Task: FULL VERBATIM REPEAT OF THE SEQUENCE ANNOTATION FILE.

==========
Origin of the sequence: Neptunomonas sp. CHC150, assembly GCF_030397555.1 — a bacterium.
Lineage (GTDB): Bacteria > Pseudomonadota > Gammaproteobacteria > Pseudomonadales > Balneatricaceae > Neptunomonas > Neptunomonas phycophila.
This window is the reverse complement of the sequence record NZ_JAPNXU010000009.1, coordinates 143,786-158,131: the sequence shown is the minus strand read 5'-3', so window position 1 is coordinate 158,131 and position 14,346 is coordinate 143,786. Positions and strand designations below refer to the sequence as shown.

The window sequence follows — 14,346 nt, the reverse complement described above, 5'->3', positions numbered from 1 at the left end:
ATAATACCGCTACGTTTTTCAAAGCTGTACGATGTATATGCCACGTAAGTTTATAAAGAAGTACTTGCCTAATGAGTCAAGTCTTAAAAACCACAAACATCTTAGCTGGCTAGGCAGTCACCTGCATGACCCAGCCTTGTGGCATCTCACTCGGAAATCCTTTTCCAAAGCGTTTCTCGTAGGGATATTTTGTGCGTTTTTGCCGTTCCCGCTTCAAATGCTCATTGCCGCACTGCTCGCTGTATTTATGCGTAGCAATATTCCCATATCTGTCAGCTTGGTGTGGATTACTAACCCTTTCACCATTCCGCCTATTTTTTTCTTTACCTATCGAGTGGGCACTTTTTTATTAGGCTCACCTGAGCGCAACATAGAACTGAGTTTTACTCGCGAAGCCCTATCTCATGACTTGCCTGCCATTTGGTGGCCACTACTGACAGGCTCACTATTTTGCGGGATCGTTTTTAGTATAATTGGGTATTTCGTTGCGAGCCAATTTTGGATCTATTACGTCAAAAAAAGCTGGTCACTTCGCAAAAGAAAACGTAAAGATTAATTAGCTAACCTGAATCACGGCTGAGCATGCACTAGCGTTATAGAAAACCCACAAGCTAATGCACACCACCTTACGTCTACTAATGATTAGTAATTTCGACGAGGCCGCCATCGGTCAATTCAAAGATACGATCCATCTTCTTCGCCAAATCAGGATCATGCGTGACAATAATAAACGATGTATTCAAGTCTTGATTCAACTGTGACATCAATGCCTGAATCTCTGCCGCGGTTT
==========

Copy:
Origin of the sequence: Neptunomonas sp. CHC150, assembly GCF_030397555.1 — a bacterium.
Lineage (GTDB): Bacteria > Pseudomonadota > Gammaproteobacteria > Pseudomonadales > Balneatricaceae > Neptunomonas > Neptunomonas phycophila.
This window is the reverse complement of the sequence record NZ_JAPNXU010000009.1, coordinates 143,786-158,131: the sequence shown is the minus strand read 5'-3', so window position 1 is coordinate 158,131 and position 14,346 is coordinate 143,786. Positions and strand designations below refer to the sequence as shown.

The window sequence follows — 14,346 nt, the reverse complement described above, 5'->3', positions numbered from 1 at the left end:
ATAATACCGCTACGTTTTTCAAAGCTGTACGATGTATATGCCACGTAAGTTTATAAAGAAGTACTTGCCTAATGAGTCAAGTCTTAAAAACCACAAACATCTTAGCTGGCTAGGCAGTCACCTGCATGACCCAGCCTTGTGGCATCTCACTCGGAAATCCTTTTCCAAAGCGTTTCTCGTAGGGATATTTTGTGCGTTTTTGCCGTTCCCGCTTCAAATGCTCATTGCCGCACTGCTCGCTGTATTTATGCGTAGCAATATTCCCATATCTGTCAGCTTGGTGTGGATTACTAACCCTTTCACCATTCCGCCTATTTTTTTCTTTACCTATCGAGTGGGCACTTTTTTATTAGGCTCACCTGAGCGCAACATAGAACTGAGTTTTACTCGCGAAGCCCTATCTCATGACTTGCCTGCCATTTGGTGGCCACTACTGACAGGCTCACTATTTTGCGGGATCGTTTTTAGTATAATTGGGTATTTCGTTGCGAGCCAATTTTGGATCTATTACGTCAAAAAAAGCTGGTCACTTCGCAAAAGAAAACGTAAAGATTAATTAGCTAACCTGAATCACGGCTGAGCATGCACTAGCGTTATAGAAAACCCACAAGCTAATGCACACCACCTTACGTCTACTAATGATTAGTAATTTCGACGAGGCCGCCATCGGTCAATTCAAAGATACGATCCATCTTCTTCGCCAAATCAGGATCATGCGTGACAATAATAAACGATGTATTCAAGTCTTGATTCAACTGTGACATCAATGCCTGAATCTCTGCCGCGGTTT